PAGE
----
Kochia (Bassia scoparia)

If you see this plant contact your council weeds officer, the NSW Invasive Plants & Animals Enquiry Line 1800 680 244 or email weeds@dpi.nsw.gov.au



Kochia is an erect annual shrub native to eastern Europe and western Asia. It has been grown as an ornamental hedge because of its dense conical shape and attractive colour in autumn, and has also been used as a fodder crop in salt-affected areas, but has since escaped cultivation and become a widespread and troublesome agricultural weed.

Kochia is resistant to insect attack, toxic to livestock and able to spread rapidly over long distances. It produces alleleopathic compounds that inhibit the growth of nearby plants.

In Australia it has the potential to infest pastures, crops, roadsides, railway lines and amenity areas. Once the plant gets into paddocks, it will significantly reduce pasture and crop production. 

The subspecies Bassia scoparia subspecies trichophylla (commonly known as summer cypress or burning bush) is not declared, and can still be found in older gardens. 


Kochia is naturalised throughout Europe and parts of temperate Asia. It is recorded as a weed in Argentina, Canada and the United States.

Kochia was introduced to Western Australia in 1990 as a fodder plant for salt-affected land, but was since eradicated when its weedy potential in Australian conditions was recognised. It appeared in Tasmania as a contaminant of carrot seed in 1995, 1997 and 1998. All infestations have been eradicated and previously infested areas are checked annually.

Kochia is not known to be present in New South Wales (NSW).


Kochia reproduces by seed only. The species typically produces around 14 000 seeds per plant in late summer. Seeds are dispersed in autumn when the plant becomes a ‘tumbleweed’. Dead plants break off at ground level and are blown large distances by the wind. The tumbleweed habit is capable of spreading seeds up to a kilometre from where the plant was growing. Seeds appear to have a relatively short life in the soil, mostly germinating in spring or as suitable conditions allow.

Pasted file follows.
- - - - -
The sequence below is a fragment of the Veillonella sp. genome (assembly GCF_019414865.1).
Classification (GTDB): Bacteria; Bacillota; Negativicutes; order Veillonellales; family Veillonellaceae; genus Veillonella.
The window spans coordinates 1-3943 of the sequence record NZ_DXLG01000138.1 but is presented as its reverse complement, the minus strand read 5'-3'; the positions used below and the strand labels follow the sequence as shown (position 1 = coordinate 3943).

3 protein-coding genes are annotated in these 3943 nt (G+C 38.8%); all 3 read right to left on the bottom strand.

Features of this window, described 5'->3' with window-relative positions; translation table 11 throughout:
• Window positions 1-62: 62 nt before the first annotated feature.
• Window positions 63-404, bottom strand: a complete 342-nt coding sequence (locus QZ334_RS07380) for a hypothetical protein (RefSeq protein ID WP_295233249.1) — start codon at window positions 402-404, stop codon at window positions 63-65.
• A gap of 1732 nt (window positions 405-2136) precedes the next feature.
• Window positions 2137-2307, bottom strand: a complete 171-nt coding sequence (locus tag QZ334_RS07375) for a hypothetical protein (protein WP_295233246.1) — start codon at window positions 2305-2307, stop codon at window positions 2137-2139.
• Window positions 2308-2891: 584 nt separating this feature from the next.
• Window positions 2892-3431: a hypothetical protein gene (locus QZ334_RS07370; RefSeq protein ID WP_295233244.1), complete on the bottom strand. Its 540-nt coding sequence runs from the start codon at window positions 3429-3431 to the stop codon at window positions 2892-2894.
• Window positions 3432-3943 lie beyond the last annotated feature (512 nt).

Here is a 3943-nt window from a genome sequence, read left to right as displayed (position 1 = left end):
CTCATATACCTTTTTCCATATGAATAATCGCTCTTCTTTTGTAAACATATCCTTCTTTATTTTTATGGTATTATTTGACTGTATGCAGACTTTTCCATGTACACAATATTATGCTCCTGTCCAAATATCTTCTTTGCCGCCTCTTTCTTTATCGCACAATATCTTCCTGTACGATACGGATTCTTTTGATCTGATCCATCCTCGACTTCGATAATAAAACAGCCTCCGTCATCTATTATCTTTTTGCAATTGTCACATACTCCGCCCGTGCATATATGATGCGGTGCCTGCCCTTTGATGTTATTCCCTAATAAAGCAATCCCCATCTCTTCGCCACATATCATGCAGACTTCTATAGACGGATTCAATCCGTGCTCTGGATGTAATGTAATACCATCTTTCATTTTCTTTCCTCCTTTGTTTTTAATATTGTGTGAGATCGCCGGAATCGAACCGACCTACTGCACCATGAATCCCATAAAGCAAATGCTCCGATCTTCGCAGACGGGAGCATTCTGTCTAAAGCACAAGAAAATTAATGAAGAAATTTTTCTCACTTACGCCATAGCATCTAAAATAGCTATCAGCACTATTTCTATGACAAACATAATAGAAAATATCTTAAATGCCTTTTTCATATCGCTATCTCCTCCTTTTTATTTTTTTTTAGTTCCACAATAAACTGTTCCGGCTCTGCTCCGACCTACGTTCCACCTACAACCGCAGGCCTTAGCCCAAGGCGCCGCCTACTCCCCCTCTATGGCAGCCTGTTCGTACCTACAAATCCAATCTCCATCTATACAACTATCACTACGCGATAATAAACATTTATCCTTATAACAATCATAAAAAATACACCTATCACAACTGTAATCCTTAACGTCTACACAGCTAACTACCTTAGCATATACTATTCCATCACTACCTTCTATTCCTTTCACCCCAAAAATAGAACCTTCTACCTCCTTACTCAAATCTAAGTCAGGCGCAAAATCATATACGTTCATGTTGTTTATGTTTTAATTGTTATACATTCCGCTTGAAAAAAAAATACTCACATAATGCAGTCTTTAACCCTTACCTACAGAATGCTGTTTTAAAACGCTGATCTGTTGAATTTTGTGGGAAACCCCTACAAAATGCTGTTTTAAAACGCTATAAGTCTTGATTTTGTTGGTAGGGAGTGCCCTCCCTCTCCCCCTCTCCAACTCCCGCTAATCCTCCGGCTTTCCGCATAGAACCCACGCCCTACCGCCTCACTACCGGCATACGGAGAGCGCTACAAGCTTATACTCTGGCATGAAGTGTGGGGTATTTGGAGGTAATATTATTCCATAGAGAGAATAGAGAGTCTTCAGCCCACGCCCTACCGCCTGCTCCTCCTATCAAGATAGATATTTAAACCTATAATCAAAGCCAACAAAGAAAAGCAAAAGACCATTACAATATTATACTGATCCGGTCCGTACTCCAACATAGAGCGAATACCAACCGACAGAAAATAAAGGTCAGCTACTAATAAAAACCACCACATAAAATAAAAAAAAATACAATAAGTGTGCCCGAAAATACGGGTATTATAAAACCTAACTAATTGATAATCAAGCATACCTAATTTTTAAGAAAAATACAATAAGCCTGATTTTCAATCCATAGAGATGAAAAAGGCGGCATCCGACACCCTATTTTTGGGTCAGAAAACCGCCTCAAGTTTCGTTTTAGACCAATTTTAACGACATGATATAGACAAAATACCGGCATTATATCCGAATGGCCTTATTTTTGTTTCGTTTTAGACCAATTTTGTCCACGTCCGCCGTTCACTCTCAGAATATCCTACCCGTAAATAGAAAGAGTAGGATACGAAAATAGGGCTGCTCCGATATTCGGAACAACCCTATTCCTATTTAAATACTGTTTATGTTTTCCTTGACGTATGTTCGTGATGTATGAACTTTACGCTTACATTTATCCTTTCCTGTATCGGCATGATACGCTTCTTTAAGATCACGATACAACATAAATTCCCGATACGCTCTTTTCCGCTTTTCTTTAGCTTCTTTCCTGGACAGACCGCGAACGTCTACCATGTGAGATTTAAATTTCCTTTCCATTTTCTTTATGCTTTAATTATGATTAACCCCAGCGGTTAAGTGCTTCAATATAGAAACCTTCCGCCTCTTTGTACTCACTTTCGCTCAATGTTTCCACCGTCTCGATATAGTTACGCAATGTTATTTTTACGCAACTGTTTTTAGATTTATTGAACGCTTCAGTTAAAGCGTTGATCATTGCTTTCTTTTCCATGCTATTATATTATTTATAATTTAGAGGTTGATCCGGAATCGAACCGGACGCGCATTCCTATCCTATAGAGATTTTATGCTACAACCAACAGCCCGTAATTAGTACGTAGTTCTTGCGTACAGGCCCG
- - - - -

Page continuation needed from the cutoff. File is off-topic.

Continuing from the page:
Kochia grows from 20–150 cm tall. It usually has a main stem that bears many upwardly-curving branches giving the plant a dense, conical appearance.

Key identification features

  • Leaves are flat and alternate, up to 5 cm long and 8 mm wide, with three longitudinal veins on the underside. Leaves are usually without petioles (leaf stems) and often have hairy margins. The young shoots are usually hairy.
  • Flowers are small and indistinct, located towards the tips of the branches.
  • Fruit are small (2 mm across), star-shaped and contain a single seed.

As the plant ages, its colour often changes from green to pale yellow, pink and then to rusty brown.


Kochia is able to grow in a wide range of soil types, and is drought tolerant.


Written by Jeff Burton 2003; 2012 edition reviewed by Michael Michelmore.
Edited and prepared by Elissa van Oosterhout.

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Contact your local council weeds officer for assistance with identification and control. Infestations can be spread by inappropriate control activities.

Herbicide options

Contact your local council weeds officer for control advice for Kochia (Bassia scoparia).

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Legal requirements

The content provided here is for information purposes only and is taken from the Noxious Weeds Act 1993.

Except Bassia scoparia subspecies trichophylla

Area Class Legal requirements
All of NSW 1 State Prohibited Weed
The plant must be eradicated from the land and that land must be kept free of the plant

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Reviewed 2014